Between 2000 and 2008, the ratio of public and publicly guaranteed debt service to exports for developing regions declined from 12.5 percent to 3.4 percent. With the IMF and World Bank’s debt sustainability framework threshold set at debt service of 15 and 25 percent of exports, the data showed a trend towards achieving sustainable economic growth.
However, in 2009, the decreasing trend was interrupted by the global economic crisis, when export earnings of developing countries declined by 17.6 percent and total public debt service remained at about the same level as in 2008. In 2010, export earnings of developing countries rebounded by 23.4% from 2009 as total public debt service remained steady. This resumed the downward trend of the average ratio of public debt service to exports from before 2009.
The indicator is an important benchmark since a country’s external debt burden affects its creditworthiness and vulnerability to economic shocks. Debt service to exports ratio is also a target for measuring the progress on Developing a Global Partnership for Development Millennium Development Goal.
Achieving Lower Debt Service to Exports Ratios – Ensuring Sustainable Economic Growth
Maintaining a low debt service to exports ratio largely benefits economic growth of a country, since in order to service external debt (typically denominated in hard currencies), countries must earn foreign exchange. The largest source of foreign exchange is usually a country’s exports (although in some countries migrant remittances and tourism also provide substantial extra foreign exchange resources, especially in some small island developing states). This means that the larger a country’s external debt service burden, the more it must earn via exports, including tourism, in order to cover debt service repayments.
Better debt management, the expansion of trade and, for the poorest countries, substantial debt relief have reduced the burden of debt service.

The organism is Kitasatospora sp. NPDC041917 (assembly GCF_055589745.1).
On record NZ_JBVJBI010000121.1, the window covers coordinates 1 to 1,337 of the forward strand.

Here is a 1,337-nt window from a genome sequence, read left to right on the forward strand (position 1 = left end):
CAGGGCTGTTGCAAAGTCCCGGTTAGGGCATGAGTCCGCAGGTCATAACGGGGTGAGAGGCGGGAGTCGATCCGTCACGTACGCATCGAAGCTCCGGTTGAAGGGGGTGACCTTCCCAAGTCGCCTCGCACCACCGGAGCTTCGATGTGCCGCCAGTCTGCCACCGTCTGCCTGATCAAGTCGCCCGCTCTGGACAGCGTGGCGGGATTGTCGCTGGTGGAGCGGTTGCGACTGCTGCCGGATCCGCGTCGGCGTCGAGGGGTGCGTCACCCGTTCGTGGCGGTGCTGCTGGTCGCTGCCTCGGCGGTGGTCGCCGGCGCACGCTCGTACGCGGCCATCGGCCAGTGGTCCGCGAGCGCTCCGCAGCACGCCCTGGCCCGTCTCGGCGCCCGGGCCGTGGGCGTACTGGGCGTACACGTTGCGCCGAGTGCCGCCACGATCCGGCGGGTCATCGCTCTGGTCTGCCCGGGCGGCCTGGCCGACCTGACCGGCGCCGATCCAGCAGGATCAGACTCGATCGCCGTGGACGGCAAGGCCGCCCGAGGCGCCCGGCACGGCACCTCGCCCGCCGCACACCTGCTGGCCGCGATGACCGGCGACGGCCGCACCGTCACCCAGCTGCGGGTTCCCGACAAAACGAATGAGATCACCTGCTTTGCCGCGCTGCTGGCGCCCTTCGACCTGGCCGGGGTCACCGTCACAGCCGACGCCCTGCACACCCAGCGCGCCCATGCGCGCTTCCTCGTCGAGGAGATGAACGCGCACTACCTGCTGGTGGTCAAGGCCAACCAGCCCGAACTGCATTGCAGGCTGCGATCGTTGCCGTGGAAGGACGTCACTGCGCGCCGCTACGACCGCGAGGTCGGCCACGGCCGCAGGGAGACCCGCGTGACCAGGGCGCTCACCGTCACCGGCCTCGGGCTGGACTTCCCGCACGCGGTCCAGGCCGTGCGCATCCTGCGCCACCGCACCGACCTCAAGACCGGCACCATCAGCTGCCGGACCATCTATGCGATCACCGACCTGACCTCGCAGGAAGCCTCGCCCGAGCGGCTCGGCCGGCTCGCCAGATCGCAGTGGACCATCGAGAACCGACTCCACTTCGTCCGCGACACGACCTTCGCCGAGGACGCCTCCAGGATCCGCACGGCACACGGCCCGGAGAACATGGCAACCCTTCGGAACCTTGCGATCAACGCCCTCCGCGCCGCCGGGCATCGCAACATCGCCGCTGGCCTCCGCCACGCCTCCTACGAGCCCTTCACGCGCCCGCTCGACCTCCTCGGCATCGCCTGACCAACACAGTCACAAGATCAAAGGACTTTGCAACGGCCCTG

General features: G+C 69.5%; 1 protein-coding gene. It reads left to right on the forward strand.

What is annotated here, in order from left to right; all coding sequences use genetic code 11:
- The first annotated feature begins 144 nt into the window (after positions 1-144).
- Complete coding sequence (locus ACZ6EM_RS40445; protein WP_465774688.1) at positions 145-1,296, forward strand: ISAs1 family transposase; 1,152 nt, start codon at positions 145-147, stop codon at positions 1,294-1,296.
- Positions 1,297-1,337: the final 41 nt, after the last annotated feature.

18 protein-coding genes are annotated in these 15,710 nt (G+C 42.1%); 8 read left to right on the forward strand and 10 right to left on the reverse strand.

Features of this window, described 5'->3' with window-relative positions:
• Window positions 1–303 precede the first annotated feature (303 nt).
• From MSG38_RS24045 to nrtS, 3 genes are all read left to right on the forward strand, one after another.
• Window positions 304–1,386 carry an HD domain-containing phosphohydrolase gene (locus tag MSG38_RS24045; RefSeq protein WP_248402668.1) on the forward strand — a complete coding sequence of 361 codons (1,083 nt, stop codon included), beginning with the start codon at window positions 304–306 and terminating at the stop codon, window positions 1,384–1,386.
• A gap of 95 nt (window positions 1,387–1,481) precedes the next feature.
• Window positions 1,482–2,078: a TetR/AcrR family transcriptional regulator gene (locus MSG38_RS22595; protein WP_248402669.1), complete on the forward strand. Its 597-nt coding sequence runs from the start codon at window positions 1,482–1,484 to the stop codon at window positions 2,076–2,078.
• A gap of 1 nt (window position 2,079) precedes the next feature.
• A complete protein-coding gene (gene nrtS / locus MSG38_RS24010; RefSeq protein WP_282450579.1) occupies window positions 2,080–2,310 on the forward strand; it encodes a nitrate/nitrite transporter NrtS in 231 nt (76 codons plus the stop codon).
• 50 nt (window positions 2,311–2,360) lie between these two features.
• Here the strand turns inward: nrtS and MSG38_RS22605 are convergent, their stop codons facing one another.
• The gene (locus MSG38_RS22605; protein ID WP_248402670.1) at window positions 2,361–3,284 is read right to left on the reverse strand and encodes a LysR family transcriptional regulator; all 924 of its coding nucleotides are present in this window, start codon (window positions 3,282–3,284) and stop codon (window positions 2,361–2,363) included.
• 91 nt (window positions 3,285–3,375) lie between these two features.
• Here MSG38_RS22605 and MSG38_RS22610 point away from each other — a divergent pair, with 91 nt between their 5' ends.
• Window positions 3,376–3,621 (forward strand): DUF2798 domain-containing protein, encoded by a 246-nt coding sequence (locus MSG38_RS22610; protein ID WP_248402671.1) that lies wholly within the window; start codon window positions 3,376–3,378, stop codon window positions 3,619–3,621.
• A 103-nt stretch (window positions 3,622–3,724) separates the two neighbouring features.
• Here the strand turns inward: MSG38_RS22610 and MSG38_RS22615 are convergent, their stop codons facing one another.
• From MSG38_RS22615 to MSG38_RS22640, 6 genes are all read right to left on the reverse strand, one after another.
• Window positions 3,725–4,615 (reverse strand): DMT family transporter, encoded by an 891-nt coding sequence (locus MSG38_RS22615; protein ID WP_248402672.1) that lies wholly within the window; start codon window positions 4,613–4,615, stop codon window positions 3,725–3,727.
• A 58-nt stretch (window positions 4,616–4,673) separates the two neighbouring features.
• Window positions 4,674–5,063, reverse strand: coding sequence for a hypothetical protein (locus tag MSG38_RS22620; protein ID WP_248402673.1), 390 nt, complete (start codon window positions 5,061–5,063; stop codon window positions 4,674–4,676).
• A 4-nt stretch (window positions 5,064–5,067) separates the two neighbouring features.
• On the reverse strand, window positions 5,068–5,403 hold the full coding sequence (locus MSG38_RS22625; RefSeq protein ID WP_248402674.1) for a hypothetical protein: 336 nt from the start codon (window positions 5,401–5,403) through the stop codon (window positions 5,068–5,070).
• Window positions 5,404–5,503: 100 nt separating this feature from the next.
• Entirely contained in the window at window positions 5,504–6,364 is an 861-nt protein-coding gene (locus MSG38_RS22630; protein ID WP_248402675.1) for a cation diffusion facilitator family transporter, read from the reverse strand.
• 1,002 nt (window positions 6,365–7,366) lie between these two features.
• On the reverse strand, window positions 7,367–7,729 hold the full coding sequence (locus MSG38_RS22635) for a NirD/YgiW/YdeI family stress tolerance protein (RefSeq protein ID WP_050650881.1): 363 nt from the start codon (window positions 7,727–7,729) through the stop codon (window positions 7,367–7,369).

What are the Effects of Debt Relief?
Forty countries are eligible for debt relief under the Heavily Indebted Poor Countries (HIPC) initiative. What this means is that they will be able to reduce their total external debt while simultaneously improving the debt service to exports ratio. The restructuring of debt and outright debt forgiveness, combined with economic reforms, favorable external environment, and increased aid, contributed to an improvement of debt indicators for a number of regions, most significantly Sub-Saharan Africa.
In 2010 Sub-Saharan Africa’s ratio of total external debt to exports decreased by 12 percentage points and the ratio of debt to GNI fell by 1.6 percentage points from the year before. This improvement came primarily as a consequence of large scale debt forgiveness under the HIPC (Highly Indebted Poor Countries) and MDRI (Multilateral Debt Relief Initiative) programs. Four more countries in Sub-Saharan Africa (Democratic Republic of Congo, Republic of Congo, Liberia, and Togo) reached the HIPC completion point in 2010, bringing the total to 26 out of 33 eligible African countries that have completed the HIPC process and benefitted from HIPC and MDRI debt relief.
Countries in the region also restructured $13.2 billion owed to Paris Club creditors in 2010 of which $9 billion was forgiven.
For data on the debt service to exports ratio see the World Bank Open Data site at data.worldbank.org/indicator/DT.TDS.DPPG.XP.ZS. For more information on Debt Relief Initiatives, visit The Enhanced Heavily Indebted Poor Countries Initiative website.
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